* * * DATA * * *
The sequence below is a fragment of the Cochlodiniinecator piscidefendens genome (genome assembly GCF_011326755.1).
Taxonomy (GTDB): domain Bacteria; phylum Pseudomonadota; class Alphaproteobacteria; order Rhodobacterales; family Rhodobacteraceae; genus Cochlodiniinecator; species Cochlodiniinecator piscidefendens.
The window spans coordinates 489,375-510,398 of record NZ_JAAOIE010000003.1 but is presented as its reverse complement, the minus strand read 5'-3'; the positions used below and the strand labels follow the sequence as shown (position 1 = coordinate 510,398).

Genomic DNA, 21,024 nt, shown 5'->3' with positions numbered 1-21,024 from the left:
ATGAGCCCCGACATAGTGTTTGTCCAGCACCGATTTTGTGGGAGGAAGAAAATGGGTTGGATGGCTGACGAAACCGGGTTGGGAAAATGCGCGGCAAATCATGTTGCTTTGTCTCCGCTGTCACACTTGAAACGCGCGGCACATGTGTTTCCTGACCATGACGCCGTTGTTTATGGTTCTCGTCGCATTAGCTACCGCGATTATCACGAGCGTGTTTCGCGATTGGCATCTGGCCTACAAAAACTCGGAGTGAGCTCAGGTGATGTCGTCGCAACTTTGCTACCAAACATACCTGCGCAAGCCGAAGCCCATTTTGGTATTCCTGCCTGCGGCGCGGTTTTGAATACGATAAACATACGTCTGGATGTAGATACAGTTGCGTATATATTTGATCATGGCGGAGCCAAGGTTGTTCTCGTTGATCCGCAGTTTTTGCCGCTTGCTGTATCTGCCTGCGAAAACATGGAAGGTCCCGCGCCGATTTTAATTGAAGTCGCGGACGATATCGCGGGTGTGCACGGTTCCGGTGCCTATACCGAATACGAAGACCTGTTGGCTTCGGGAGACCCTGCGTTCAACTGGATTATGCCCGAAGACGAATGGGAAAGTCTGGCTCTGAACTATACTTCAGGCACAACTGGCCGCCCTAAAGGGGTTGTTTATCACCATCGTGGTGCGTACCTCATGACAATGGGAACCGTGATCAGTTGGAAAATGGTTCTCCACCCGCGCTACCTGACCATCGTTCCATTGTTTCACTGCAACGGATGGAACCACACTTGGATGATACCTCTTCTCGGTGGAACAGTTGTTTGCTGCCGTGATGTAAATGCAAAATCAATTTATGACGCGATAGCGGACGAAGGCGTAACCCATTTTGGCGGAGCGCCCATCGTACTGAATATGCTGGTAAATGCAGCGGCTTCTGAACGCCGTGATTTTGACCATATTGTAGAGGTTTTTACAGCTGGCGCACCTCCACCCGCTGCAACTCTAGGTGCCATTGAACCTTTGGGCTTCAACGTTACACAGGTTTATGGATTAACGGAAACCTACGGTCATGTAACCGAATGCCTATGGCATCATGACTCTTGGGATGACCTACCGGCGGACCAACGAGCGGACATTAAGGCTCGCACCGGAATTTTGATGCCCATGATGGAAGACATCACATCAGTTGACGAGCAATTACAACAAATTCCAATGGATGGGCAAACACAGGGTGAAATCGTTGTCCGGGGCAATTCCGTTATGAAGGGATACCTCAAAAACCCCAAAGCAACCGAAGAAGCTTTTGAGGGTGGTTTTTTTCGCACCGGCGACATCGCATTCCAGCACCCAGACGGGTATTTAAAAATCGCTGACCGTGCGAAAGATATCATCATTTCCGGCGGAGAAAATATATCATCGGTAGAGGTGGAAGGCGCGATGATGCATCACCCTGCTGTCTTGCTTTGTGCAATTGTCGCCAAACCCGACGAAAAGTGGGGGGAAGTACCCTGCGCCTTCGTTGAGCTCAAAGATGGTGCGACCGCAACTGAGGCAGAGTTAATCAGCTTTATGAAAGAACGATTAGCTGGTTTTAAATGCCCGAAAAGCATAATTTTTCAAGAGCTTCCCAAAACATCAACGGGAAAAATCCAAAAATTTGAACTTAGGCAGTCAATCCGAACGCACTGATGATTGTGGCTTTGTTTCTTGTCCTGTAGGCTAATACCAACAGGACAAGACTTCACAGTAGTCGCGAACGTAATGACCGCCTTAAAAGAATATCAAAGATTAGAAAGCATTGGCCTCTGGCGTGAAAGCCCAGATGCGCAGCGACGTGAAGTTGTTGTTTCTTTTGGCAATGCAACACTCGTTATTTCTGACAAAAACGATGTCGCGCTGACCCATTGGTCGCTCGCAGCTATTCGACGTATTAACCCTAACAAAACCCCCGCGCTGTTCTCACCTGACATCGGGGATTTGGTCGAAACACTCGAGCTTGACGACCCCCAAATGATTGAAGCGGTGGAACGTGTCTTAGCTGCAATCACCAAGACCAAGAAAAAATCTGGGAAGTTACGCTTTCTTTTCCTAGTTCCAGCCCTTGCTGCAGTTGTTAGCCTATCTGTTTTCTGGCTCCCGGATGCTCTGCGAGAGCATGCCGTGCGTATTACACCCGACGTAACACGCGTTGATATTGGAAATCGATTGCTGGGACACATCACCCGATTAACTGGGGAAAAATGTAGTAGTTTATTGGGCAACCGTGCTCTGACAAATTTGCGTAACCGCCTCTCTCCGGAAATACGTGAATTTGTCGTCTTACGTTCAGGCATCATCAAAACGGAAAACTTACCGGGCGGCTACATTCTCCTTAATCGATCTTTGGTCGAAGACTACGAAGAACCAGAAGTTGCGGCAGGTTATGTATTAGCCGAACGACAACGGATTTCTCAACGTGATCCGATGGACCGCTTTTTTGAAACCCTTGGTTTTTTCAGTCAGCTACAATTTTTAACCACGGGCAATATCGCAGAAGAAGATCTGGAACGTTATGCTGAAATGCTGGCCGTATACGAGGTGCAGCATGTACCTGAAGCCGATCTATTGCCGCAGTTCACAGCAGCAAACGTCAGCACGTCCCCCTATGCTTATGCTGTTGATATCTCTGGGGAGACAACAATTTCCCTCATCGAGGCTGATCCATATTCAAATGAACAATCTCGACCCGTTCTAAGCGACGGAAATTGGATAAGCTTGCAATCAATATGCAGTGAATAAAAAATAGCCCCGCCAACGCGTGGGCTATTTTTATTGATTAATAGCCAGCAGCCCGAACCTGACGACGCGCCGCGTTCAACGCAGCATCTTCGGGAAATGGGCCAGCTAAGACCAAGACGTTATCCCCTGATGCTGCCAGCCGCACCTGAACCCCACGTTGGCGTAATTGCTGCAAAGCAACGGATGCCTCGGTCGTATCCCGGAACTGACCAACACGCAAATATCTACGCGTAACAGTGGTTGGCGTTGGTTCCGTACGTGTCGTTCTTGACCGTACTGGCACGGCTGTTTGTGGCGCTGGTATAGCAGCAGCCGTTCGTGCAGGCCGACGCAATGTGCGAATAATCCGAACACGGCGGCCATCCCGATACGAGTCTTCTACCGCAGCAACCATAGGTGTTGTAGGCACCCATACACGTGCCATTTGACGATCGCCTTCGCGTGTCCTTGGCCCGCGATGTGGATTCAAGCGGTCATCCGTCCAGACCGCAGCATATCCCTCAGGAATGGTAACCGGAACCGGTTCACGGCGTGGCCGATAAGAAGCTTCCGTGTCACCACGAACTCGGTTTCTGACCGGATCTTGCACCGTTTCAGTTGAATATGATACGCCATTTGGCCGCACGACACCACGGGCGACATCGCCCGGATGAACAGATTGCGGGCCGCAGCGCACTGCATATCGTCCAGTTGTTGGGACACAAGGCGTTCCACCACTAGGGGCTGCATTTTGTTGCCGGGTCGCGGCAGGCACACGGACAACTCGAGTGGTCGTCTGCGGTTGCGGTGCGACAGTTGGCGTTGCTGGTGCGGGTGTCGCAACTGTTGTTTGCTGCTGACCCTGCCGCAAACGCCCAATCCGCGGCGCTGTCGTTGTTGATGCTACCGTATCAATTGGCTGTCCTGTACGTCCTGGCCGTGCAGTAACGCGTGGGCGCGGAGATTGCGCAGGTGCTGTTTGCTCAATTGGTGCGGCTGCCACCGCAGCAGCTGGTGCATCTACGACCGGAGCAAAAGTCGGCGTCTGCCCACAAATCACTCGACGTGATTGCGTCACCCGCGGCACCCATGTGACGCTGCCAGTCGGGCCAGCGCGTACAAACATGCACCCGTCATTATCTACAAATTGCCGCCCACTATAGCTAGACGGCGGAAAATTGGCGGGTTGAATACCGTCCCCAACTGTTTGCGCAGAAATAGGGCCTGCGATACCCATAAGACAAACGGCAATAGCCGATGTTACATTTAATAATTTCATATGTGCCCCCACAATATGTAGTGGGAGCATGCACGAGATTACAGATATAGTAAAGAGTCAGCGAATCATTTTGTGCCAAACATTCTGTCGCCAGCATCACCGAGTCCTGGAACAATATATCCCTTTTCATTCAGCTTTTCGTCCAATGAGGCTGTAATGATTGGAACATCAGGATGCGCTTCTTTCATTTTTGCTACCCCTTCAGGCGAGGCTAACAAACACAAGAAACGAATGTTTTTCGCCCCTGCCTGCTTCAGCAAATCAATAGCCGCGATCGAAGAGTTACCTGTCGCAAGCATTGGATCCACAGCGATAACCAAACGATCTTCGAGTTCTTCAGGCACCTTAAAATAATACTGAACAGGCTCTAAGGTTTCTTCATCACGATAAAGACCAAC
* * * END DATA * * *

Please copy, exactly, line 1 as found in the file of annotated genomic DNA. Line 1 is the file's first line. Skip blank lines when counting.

The sequence below is a fragment of the Cochlodiniinecator piscidefendens genome (genome assembly GCF_011326755.1).